It’s a fact of life that we get sick from time to time and might require time off work to recover. Thankfully, many of the leading reasons for sick leave aren’t life threatening conditions, but instead are issues such as migraines, back pain and other musculoskeletal disorders*.

While these conditions aren’t life threatening, they can make life miserable for the sufferer. For example, people with chronic back pain are four times** more likely to suffer depression than those without. Likewise, people with ‘silent’ conditions such as Irritable Bowel Syndrome (IBS) or endometriosis can often cause the sufferer ongoing pain which, after time, can lead to depression.

This type of ongoing suffering can result in greater absenteeism at work, but also a decrease in engagement and productivity when the sufferer is in the workplace.

While you can’t necessarily ‘fix’ your employees’ health issues, you can certainly create an environment which supports them. Here are five ways to do just that.

  1. Foster a positive culture

New research shows that 70% of employees at private firms have come into the office despite being unwell or suffering with a ‘flare up’, believing that their employer values company performance over the wellbeing of its workforce.

On the surface this presenteeism might look beneficial, but it is actually anything but. If the employee is in pain or distracted with test results or ongoing treatment they are unlikely to be focussed on their work. It is far better to encourage people suffering with illnesses, that may affect their productivity, to stay off and return when they are feeling better.

To start fostering a positive culture why not give a talk or hold a meeting with your line managers about the importance of people staying away from work when they are genuinely ill. Once fully informed on the loss of productivity and the illogical nature of encouraging ill people to come to work, the culture will start to shift and the guilt surrounding taking time off for sickness will begin to erode.

  1. Have a clear policy

One way you can clearly communicate your positive culture is with a well-written and compassionate sickness policy. An example of a compassionate policy could be making the provision for employees to report on gender specific illness to a manager of the same sex e.g. on issues surrounding the menopause. With nearly two-thirds of women aged 50 to 64 now in work this is a health matter that is very likely to crop up.  Throughout the document you can also outline your expectations which will help allow you to have a compassionate policy. For example, perhaps ill employees should contact their line manager at the start of each day of absence to keep them informed of the situation.

  1. Make adaptations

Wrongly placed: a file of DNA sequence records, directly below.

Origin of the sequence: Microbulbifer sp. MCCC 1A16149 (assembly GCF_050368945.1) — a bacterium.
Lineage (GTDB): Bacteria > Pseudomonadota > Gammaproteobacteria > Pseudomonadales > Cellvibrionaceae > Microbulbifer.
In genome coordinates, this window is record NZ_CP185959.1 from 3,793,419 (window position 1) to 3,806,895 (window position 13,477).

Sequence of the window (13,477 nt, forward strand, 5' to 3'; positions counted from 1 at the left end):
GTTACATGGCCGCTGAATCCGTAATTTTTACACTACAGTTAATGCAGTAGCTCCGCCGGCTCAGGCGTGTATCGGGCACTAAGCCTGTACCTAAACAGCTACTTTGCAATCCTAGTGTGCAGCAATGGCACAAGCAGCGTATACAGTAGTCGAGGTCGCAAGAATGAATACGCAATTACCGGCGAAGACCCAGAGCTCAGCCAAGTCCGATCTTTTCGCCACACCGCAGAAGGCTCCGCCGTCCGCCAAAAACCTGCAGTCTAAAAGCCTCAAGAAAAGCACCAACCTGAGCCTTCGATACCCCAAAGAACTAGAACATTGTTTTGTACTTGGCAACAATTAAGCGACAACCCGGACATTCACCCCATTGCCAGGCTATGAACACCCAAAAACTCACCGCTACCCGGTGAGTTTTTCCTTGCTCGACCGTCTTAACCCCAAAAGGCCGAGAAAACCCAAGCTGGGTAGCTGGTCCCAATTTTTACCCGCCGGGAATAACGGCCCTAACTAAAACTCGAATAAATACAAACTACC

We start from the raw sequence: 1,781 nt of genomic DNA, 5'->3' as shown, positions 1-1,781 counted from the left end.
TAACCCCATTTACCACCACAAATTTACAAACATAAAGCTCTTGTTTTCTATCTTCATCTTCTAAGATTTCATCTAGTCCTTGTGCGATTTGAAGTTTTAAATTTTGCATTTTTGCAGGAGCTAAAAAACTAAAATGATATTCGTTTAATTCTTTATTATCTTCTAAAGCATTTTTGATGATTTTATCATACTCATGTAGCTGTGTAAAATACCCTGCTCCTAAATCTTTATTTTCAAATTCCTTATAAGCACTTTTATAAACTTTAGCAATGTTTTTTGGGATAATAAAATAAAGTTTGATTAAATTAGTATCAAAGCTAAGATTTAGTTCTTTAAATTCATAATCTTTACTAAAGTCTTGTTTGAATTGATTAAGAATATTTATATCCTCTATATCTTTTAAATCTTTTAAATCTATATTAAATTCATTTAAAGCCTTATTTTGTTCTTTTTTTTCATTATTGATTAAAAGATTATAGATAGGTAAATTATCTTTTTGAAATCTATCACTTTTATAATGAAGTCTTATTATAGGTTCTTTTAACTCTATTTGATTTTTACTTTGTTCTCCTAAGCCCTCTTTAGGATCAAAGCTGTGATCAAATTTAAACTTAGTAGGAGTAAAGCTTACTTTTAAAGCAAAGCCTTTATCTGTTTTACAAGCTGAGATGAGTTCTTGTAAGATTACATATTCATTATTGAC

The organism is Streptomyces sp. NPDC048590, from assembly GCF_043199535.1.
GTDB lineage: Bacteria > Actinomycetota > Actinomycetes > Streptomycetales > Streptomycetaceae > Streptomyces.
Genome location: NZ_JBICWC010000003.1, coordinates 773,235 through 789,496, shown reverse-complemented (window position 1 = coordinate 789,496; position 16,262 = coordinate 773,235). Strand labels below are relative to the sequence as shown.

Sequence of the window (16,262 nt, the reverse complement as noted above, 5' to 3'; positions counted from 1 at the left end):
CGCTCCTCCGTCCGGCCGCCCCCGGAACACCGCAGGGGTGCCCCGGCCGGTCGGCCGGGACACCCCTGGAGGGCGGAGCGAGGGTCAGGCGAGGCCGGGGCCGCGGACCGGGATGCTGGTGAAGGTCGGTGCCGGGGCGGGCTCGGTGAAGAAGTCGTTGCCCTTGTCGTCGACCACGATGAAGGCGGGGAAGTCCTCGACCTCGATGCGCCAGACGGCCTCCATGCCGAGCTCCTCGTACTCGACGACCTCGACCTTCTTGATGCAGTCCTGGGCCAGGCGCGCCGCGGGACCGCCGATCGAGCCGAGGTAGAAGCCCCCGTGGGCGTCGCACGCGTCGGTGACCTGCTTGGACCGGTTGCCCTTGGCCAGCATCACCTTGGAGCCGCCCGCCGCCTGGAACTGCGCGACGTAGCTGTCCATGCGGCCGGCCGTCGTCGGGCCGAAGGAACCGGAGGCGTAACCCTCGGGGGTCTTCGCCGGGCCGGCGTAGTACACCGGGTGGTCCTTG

Whilst presenteeism should be discouraged, there are some non-life-threatening conditions in which employees are able to work, provided suitable adaptations are made. Here are a few examples of this in action:

  1. Have a strategy

Ultimately, most of your employees will get sick and require time off at some point or another. It’s far better to have a strategy in place to adequately deal with this rather than bury ones head in the sand and then try and cobble together a plan once it inevitably happens. Your strategy should be uniquely tailored to the specific needs of your workplace and could include hiring locum staff, offering overtime to healthy employees or implementing realistic deadlines which take into account the likelihood of staff illness.

  1. Provide health and wellbeing support

To help your staff manage their own health, consider providing further health and wellbeing support services. For example, Benenden’s Healthcare for Busines could provide faster access to diagnosis and treatment, and does not exclude pre-existing conditions or impose any restrictions because of age or usage. It also provides access to a 24/7 psychological wellbeing helpline where qualified therapists can provide structured and positive support whilst employees are going through treatment. 

It’s inevitable that from time to time your employees will get ill and need time off or require work adaptations to be made. By supporting your employees through their non-life-threatening illness you’ll not only help their health but also demonstrate your compassion as an employer. We’d love to hear how you support your staff with non-life-threatening illness – let us know on Twitter and LinkedIn using #healthandwellbeing!

 

Benenden is a not-for-profit health and wellbeing organisation, offering award winning employee healthcare, an extensive range of onsite health assessments and a business health cash plan. 

To find out more about our products and how we could help your business, visit www.benenden.co.uk or call  0800 414 8179.

This content originally appeared on Benenden’s workplace hub where employers can find a range of related articles to help with their health and wellbeing strategy

 

Sources

* https://www.ons.gov.uk/employmentandlabourmarket/peopleinwork/labourproductivity/articles/sicknessabsenceinthelabourmarket/2016

** https://www.spine-health.com/conditions/depression/depression-and-chronic-back-pain

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